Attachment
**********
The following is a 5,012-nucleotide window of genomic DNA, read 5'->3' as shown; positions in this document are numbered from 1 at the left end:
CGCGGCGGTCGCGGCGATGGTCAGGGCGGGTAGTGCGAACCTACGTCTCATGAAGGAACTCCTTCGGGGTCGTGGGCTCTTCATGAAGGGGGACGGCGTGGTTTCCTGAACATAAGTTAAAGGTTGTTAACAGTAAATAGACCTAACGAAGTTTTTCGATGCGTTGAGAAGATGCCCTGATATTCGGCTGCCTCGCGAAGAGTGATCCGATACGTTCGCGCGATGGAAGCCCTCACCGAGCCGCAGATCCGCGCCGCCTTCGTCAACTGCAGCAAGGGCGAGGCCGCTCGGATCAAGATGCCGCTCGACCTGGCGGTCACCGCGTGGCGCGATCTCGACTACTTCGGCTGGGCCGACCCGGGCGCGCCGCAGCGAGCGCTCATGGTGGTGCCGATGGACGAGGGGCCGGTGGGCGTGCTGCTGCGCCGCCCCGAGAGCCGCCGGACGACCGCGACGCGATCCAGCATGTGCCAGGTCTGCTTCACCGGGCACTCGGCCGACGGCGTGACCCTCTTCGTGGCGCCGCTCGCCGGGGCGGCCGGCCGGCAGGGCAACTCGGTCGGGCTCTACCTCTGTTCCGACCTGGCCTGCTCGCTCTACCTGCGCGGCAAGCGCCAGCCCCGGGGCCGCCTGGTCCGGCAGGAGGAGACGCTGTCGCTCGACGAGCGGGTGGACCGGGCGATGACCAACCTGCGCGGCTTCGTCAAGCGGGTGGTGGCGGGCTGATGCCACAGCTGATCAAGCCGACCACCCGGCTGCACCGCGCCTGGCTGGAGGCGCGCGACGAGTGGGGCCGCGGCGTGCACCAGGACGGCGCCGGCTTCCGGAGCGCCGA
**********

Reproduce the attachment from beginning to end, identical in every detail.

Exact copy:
The following is a 5,012-nucleotide window of genomic DNA, read 5'->3' as shown; positions in this document are numbered from 1 at the left end:
CGCGGCGGTCGCGGCGATGGTCAGGGCGGGTAGTGCGAACCTACGTCTCATGAAGGAACTCCTTCGGGGTCGTGGGCTCTTCATGAAGGGGGACGGCGTGGTTTCCTGAACATAAGTTAAAGGTTGTTAACAGTAAATAGACCTAACGAAGTTTTTCGATGCGTTGAGAAGATGCCCTGATATTCGGCTGCCTCGCGAAGAGTGATCCGATACGTTCGCGCGATGGAAGCCCTCACCGAGCCGCAGATCCGCGCCGCCTTCGTCAACTGCAGCAAGGGCGAGGCCGCTCGGATCAAGATGCCGCTCGACCTGGCGGTCACCGCGTGGCGCGATCTCGACTACTTCGGCTGGGCCGACCCGGGCGCGCCGCAGCGAGCGCTCATGGTGGTGCCGATGGACGAGGGGCCGGTGGGCGTGCTGCTGCGCCGCCCCGAGAGCCGCCGGACGACCGCGACGCGATCCAGCATGTGCCAGGTCTGCTTCACCGGGCACTCGGCCGACGGCGTGACCCTCTTCGTGGCGCCGCTCGCCGGGGCGGCCGGCCGGCAGGGCAACTCGGTCGGGCTCTACCTCTGTTCCGACCTGGCCTGCTCGCTCTACCTGCGCGGCAAGCGCCAGCCCCGGGGCCGCCTGGTCCGGCAGGAGGAGACGCTGTCGCTCGACGAGCGGGTGGACCGGGCGATGACCAACCTGCGCGGCTTCGTCAAGCGGGTGGTGGCGGGCTGATGCCACAGCTGATCAAGCCGACCACCCGGCTGCACCGCGCCTGGCTGGAGGCGCGCGACGAGTGGGGCCGCGGCGTGCACCAGGACGGCGCCGGCTTCCGGAGCGCCGA